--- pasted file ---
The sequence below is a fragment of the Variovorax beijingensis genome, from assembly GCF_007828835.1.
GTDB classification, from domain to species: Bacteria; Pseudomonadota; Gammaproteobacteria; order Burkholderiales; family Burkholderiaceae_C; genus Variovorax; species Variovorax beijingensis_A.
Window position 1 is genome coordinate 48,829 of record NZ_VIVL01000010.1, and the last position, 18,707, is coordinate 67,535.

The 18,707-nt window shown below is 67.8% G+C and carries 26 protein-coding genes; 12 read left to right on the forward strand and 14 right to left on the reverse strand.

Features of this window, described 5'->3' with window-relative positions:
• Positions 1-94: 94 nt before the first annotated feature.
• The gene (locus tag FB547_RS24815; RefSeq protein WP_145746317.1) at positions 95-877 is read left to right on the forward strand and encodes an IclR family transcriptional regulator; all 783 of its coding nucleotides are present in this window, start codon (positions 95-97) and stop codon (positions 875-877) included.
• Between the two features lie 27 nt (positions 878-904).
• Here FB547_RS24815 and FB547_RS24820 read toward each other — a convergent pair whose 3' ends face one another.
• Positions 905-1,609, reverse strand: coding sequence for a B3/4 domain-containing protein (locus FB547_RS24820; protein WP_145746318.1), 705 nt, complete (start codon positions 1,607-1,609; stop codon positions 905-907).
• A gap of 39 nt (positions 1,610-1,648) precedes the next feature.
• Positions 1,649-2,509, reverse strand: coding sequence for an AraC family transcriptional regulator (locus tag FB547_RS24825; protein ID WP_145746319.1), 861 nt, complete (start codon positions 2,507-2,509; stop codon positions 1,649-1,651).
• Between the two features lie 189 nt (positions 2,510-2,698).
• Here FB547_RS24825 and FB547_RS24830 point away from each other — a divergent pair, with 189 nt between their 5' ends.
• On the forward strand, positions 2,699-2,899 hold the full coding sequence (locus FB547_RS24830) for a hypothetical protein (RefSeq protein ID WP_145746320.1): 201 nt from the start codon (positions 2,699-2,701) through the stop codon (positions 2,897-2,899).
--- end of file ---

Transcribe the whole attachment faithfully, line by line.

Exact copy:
The sequence below is a fragment of the Variovorax beijingensis genome, from assembly GCF_007828835.1.
GTDB classification, from domain to species: Bacteria; Pseudomonadota; Gammaproteobacteria; order Burkholderiales; family Burkholderiaceae_C; genus Variovorax; species Variovorax beijingensis_A.
Window position 1 is genome coordinate 48,829 of record NZ_VIVL01000010.1, and the last position, 18,707, is coordinate 67,535.

The 18,707-nt window shown below is 67.8% G+C and carries 26 protein-coding genes; 12 read left to right on the forward strand and 14 right to left on the reverse strand.

Features of this window, described 5'->3' with window-relative positions:
• Positions 1-94: 94 nt before the first annotated feature.
• The gene (locus tag FB547_RS24815; RefSeq protein WP_145746317.1) at positions 95-877 is read left to right on the forward strand and encodes an IclR family transcriptional regulator; all 783 of its coding nucleotides are present in this window, start codon (positions 95-97) and stop codon (positions 875-877) included.
• Between the two features lie 27 nt (positions 878-904).
• Here FB547_RS24815 and FB547_RS24820 read toward each other — a convergent pair whose 3' ends face one another.
• Positions 905-1,609, reverse strand: coding sequence for a B3/4 domain-containing protein (locus FB547_RS24820; protein WP_145746318.1), 705 nt, complete (start codon positions 1,607-1,609; stop codon positions 905-907).
• A gap of 39 nt (positions 1,610-1,648) precedes the next feature.
• Positions 1,649-2,509, reverse strand: coding sequence for an AraC family transcriptional regulator (locus tag FB547_RS24825; protein ID WP_145746319.1), 861 nt, complete (start codon positions 2,507-2,509; stop codon positions 1,649-1,651).
• Between the two features lie 189 nt (positions 2,510-2,698).
• Here FB547_RS24825 and FB547_RS24830 point away from each other — a divergent pair, with 189 nt between their 5' ends.
• On the forward strand, positions 2,699-2,899 hold the full coding sequence (locus FB547_RS24830) for a hypothetical protein (RefSeq protein ID WP_145746320.1): 201 nt from the start codon (positions 2,699-2,701) through the stop codon (positions 2,897-2,899).